Many migrant workers elected to wait out the storm instead of forking out the approximately USD 500  needed to book a one way flight back to Addis Ababa. That air ticket costs over three months salary for most Ethiopian migrant workers. For women who may have likely paid over five times as much in trafficker fees just to travel to Lebanon, it would understandably be deemed a colossal loss. On Sunday, the Ethiopian Airlines office in Beirut announced that it would accept payments for air ticket purchases in Lebanese pounds, something thought to ease things for potential travellers affected by the dearth of foreign currency. But the offer only extends to people with valid travel documents and residency papers. Escapees wouldn’t be able to benefit.

The plight of escapees

It’s the case of these escapees that has further compounded things. Due to the prevalence of abuse, large numbers of Ethiopians in Lebanon are undocumented and considered illegals for having fled the home of their employers. Under the kafala law, the employer acts as a sponsor and has the right to revoke an employee’s right to live in Lebanon. Escapees often cite repeated abuses and the withholding of pay as reasons for fleeing. Under Lebanese law, escapees are required to pay a fine of USD 200 to immigration authorities for each year of illegal residence.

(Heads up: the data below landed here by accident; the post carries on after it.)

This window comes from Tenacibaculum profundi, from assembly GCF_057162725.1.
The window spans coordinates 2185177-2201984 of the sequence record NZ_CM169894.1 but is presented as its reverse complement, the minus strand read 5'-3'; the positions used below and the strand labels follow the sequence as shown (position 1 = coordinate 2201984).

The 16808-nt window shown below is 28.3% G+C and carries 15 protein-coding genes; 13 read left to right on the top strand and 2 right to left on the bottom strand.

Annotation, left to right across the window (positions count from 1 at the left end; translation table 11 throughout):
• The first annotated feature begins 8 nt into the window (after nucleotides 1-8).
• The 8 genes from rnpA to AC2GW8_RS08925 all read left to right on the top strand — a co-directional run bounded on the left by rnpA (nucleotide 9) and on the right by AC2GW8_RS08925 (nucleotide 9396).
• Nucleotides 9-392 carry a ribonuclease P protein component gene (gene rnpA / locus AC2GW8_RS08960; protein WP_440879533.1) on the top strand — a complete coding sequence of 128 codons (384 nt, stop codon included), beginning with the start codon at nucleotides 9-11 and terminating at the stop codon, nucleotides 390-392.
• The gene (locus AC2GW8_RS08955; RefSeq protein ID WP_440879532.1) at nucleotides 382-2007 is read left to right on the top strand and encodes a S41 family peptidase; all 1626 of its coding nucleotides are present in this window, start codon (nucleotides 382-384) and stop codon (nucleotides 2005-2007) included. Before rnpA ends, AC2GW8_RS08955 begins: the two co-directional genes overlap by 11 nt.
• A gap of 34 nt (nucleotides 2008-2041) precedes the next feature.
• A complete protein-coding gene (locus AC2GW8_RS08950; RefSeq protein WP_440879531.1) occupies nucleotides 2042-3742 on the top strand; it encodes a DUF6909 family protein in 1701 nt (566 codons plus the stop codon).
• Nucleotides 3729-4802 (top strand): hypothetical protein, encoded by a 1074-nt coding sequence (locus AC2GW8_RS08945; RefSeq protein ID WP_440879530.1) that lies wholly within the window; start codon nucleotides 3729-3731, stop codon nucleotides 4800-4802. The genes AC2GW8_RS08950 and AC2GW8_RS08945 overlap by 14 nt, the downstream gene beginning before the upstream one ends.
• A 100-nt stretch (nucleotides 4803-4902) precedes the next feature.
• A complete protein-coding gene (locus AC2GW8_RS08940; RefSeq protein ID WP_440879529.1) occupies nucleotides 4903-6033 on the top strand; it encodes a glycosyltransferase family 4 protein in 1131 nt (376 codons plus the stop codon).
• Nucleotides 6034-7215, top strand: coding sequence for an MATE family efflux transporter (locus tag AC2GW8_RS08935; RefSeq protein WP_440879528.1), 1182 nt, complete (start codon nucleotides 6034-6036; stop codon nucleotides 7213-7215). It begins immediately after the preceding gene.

“The Lebanese government should announce an amnesty and allow the undocumented the right to leave without paying fines. Many want to leave, but can’t afford to do so.”

For a migrant who has spent three years working undocumented, the total cost of the fines and an air ticket could easily surpass a thousand dollars. Getting out of the country itself has become a costly endeavour.

“When we are talking about undocumented workers, we are talking about women who are now struggling to feed themselves,” Banchi explains. “The Lebanese government should announce an amnesty and allow the undocumented the right to leave without paying fines. Many want to leave, but can’t afford to do so.”